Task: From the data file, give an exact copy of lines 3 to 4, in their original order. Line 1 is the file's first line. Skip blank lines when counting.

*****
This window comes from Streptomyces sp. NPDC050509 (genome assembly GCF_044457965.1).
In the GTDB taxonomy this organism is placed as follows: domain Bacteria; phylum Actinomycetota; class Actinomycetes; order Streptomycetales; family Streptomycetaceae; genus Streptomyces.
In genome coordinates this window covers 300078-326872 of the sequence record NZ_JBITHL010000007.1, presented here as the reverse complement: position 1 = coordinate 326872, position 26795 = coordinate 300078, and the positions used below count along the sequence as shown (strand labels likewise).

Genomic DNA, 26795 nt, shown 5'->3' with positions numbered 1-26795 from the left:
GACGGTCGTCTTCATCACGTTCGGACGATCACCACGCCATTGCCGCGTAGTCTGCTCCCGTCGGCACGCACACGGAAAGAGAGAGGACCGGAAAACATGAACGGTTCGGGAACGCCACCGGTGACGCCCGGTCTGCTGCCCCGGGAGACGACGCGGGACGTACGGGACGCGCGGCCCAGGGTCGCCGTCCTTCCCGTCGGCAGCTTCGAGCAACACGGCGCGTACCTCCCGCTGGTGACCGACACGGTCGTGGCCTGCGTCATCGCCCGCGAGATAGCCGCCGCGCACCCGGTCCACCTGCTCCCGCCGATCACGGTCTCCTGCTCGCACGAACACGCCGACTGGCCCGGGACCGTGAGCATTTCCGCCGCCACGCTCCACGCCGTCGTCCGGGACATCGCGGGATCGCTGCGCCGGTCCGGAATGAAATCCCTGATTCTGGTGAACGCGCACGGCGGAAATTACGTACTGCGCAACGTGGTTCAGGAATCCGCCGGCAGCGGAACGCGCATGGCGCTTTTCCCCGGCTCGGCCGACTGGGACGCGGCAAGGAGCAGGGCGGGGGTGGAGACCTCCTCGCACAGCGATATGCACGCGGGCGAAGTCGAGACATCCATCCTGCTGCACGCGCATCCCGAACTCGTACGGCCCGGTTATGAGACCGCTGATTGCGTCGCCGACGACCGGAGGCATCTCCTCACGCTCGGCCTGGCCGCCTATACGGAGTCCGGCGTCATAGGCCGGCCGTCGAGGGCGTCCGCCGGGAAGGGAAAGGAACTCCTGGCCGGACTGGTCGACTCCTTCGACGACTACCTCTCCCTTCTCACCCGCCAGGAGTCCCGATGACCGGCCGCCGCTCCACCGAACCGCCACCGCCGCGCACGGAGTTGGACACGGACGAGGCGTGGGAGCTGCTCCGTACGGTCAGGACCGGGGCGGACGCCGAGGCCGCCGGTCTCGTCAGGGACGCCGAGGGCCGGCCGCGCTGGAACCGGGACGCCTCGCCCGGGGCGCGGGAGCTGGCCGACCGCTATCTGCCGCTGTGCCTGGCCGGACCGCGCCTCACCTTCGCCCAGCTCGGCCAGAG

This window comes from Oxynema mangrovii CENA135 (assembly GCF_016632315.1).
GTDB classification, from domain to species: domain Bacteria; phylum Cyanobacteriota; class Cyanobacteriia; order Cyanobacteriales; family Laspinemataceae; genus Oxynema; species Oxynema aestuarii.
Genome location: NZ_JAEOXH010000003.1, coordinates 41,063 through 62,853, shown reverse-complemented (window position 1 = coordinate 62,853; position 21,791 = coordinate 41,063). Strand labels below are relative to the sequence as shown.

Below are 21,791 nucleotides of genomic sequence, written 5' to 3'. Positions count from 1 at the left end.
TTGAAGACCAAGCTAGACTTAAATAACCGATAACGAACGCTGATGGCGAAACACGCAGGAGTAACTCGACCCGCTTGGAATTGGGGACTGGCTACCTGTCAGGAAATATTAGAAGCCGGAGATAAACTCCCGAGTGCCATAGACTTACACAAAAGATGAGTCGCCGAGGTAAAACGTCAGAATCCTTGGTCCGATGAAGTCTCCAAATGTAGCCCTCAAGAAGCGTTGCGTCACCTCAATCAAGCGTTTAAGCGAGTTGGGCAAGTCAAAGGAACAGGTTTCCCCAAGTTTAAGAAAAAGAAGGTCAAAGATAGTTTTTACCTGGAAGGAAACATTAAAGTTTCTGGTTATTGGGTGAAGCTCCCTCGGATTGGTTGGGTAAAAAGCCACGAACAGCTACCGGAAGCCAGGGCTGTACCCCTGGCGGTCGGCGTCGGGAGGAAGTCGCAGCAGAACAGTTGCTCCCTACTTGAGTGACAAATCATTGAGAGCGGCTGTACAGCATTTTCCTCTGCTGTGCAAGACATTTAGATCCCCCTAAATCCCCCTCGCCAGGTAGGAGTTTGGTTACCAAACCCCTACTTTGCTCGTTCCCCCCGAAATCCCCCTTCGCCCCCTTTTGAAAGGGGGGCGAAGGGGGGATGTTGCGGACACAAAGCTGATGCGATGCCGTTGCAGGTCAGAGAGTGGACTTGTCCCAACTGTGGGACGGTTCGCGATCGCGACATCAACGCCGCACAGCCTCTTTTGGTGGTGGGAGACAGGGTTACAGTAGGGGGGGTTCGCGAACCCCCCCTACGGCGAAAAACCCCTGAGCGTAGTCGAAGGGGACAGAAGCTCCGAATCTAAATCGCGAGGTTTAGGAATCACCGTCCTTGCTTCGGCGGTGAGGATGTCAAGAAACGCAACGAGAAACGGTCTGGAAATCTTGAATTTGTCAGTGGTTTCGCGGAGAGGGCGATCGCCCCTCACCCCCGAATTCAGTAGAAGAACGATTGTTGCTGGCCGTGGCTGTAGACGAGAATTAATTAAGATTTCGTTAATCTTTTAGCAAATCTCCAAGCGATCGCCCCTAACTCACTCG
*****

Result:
In genome coordinates this window covers 300078-326872 of the sequence record NZ_JBITHL010000007.1, presented here as the reverse complement: position 1 = coordinate 326872, position 26795 = coordinate 300078, and the positions used below count along the sequence as shown (strand labels likewise).

Genomic DNA, 26795 nt, shown 5'->3' with positions numbered 1-26795 from the left: